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Posted 10 May 2017
Licenced CPOL

WPF File Search Tool

, 13 May 2017
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A file search utility with a few extra tricks for anyone who needs to search inside files other than those known by windows explorer.


The Windows Explorer search features are limited to searching in files with known file types. This tool allows one to search inside any type of file for matching a text pattern. It includes a feature to capture data from the file and insert it into a new text file.


The application uses multiple threads so that the UI is responsive during the search operation. The emphysis here is on the utility and user-friendliness of the application as well as the algorithms and techniques used to do the search.

Using the Application

The Search Tab:

File Search

Build the application and either run it from the IDE or copy the exe and .config files to your preferred location.

Start the application and select to search a specific "File" or a "Path".

Checking the "Recurse" option in "Path" mode will cause the tool to search all sub-directores.

Enter any file extensions you want to exclude from the search. This is helpful if you're searching in directories that contain very large files that you know don't have what you're looking for.

Enter a search FilePath or Directory Path or use the elipsis button to open a browse dialog.

Enter the search text you wish to look for. Check the Regular Expression box if you want to use a regex phrase for matching text.

Click the Start button to begin the search. The application will look through any type of file for matching text and list each match in the data grid. Matching file names and paths will also be listed but there won't be a line number or content to display.

The application includes a number of user settings to provide persistence between sessions. These settings are saved each time the "Start" button is clicked and upon closing the application.

The Capture Tab:


The capture tab allows the user to grab parts of the line containing the matching text and put it into a new text file. Several options allow for formatting the new file to some extent. I've used this for grabbing error messages from a log and creating sql scripts for running against a database or creating a .bat file to do some work elsewhere.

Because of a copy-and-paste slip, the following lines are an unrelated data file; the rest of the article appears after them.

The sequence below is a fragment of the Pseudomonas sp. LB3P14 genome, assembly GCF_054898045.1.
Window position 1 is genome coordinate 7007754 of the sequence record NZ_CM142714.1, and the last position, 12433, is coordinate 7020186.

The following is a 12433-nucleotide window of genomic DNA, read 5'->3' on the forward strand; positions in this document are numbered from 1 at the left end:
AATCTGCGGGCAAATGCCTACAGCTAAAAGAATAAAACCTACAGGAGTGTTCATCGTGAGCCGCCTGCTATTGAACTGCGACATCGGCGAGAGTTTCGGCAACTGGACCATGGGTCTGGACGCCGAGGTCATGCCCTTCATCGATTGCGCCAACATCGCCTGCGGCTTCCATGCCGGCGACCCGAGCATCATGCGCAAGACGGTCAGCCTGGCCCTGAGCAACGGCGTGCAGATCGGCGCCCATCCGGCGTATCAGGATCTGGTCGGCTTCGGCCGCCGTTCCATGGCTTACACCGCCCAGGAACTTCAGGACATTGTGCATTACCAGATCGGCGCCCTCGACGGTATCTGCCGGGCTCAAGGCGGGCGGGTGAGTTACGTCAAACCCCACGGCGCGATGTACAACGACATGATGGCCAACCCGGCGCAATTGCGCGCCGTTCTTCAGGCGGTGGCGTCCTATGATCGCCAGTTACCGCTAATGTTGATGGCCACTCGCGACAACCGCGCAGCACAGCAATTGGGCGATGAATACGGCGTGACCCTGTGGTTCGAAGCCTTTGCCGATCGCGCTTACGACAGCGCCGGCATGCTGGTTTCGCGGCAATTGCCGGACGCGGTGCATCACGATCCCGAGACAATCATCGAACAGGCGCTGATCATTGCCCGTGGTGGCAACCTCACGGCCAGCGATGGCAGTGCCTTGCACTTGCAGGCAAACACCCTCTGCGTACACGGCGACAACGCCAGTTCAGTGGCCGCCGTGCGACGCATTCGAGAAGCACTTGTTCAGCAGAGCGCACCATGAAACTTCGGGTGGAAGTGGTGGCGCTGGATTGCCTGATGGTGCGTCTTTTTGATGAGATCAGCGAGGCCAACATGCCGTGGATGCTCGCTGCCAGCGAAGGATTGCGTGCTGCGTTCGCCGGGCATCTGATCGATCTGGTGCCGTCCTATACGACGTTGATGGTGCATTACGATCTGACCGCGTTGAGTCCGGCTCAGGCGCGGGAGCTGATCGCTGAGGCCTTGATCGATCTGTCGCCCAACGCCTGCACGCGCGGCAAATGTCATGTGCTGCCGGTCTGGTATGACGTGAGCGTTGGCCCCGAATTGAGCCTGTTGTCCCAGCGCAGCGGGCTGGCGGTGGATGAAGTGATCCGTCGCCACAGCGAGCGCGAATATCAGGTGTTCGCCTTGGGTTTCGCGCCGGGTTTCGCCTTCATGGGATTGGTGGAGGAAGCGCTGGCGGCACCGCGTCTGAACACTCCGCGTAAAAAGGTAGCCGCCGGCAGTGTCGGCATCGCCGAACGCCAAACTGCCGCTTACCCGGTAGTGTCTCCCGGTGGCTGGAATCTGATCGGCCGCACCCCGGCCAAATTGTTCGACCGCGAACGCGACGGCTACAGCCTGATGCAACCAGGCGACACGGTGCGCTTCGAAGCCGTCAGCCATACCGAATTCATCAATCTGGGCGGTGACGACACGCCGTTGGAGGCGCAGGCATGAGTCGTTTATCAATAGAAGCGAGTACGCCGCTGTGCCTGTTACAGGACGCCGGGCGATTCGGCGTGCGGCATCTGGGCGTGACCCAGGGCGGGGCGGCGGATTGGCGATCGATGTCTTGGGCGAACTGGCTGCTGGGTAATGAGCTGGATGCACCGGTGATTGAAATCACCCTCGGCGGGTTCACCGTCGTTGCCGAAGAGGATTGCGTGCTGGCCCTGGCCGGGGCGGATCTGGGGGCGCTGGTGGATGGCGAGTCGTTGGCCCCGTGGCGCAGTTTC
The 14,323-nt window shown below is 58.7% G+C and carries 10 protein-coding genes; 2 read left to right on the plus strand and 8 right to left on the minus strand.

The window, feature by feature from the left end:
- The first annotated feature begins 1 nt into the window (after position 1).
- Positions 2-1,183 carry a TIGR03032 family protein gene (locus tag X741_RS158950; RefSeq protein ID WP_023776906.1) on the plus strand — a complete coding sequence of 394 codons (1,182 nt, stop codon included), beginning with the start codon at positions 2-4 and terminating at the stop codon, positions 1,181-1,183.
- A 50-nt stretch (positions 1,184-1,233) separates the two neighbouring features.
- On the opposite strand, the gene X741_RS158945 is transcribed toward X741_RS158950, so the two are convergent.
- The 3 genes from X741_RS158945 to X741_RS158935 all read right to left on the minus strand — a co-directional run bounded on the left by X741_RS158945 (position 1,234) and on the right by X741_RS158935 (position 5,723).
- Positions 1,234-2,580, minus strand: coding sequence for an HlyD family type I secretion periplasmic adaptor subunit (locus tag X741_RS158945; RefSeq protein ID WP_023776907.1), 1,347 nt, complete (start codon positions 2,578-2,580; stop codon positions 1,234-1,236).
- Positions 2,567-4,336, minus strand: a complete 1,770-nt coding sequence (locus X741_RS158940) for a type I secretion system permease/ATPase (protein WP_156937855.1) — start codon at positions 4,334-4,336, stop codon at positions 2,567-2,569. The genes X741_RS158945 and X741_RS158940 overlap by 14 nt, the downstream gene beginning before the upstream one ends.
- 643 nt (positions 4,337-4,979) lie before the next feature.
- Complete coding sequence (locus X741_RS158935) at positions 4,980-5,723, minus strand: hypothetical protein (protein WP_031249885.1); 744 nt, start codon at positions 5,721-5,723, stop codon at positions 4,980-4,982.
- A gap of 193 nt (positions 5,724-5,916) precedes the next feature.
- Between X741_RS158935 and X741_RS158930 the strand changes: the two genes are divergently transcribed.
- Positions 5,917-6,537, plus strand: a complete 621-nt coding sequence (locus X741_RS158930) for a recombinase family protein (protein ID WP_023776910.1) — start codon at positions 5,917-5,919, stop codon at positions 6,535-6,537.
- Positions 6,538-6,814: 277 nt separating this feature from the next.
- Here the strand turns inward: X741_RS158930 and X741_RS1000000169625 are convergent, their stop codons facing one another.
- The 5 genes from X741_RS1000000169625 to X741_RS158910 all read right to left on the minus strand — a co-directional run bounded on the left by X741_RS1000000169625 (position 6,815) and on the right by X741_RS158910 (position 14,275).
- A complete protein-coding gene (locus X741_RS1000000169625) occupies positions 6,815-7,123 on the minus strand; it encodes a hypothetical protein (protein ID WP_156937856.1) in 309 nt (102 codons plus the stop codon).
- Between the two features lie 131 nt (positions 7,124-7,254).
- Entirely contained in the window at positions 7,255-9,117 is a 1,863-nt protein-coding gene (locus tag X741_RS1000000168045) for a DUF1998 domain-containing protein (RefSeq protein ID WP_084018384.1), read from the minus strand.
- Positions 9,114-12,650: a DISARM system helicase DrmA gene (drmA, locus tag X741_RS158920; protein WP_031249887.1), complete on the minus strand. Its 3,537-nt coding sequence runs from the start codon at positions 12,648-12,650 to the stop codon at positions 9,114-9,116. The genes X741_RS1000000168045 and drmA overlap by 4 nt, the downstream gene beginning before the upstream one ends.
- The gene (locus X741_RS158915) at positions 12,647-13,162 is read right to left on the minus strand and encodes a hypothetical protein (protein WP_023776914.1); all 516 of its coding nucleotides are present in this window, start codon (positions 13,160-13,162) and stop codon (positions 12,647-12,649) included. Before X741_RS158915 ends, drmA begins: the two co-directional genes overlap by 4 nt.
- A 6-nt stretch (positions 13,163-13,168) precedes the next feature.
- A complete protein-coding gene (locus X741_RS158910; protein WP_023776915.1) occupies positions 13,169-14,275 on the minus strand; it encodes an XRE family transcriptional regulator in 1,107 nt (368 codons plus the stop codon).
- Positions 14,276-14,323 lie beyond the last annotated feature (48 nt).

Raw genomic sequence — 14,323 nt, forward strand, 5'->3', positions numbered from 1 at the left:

Check the Enable Data Capture box to enable capturing data from the matching files. This feature only operates on text found inside files. Path and FileName matches will not be included in the output.

Enter an output file path or use the elipisis button to specify a save location and name.

Enter the start text to look for in the matching line.

Enter the end text to look for in the matching line.

Check the options desired for the capture feature. They should be self-explanitory for most people. The text box at the bottom is for the "Add Text After Each Output" option.

Points of Interest

Some notable features of the code include the use of threading to keep the UI responsive during a search operation. While there are several different ways to achieve this I opted for the simple Thread.Start()

var t = new Thread(SearchPath);

Dispatcher.BiginInvoke() was used with an Action object and generic method expression to make UI changes on the UI thread:

                        Dispatcher.BeginInvoke(new Action(() =>
                                        pbProgressFiles.Value = 0;
                                        pbProgressFiles.Minimum = 0;
                                        pbProgressFiles.Maximum = fileCount;

Using Thread.Yield() allows the UI to update in between line searches.

I've included some status updates in-between various processing blocks to let the user know what's happening while work is being done.

try/catch is also implemented in appropriate places to avoid crashes, notify the user that something went wrong and allow the application to return to a useable state after an error is encountered.

When in "Path" mode the application uses a recursive method, SearchPath(), to search the directory tree starting at the root location provided by the user.




This article, along with any associated source code and files, is licensed under The Code Project Open License (CPOL)


About the Author

Software Developer (Senior) Pacific Architecs and Engineers (PAE)
United States United States
Rick is a Senior Software Engineer with 20+ years of software engineering experience and is currently working for Pacific Architects and Engineers (PAE) on the STING surveillance software project.

He holds degrees in:
AAS Electronics Systems Technology
AS Computer Science
BS Computer Science
MS Computer Science

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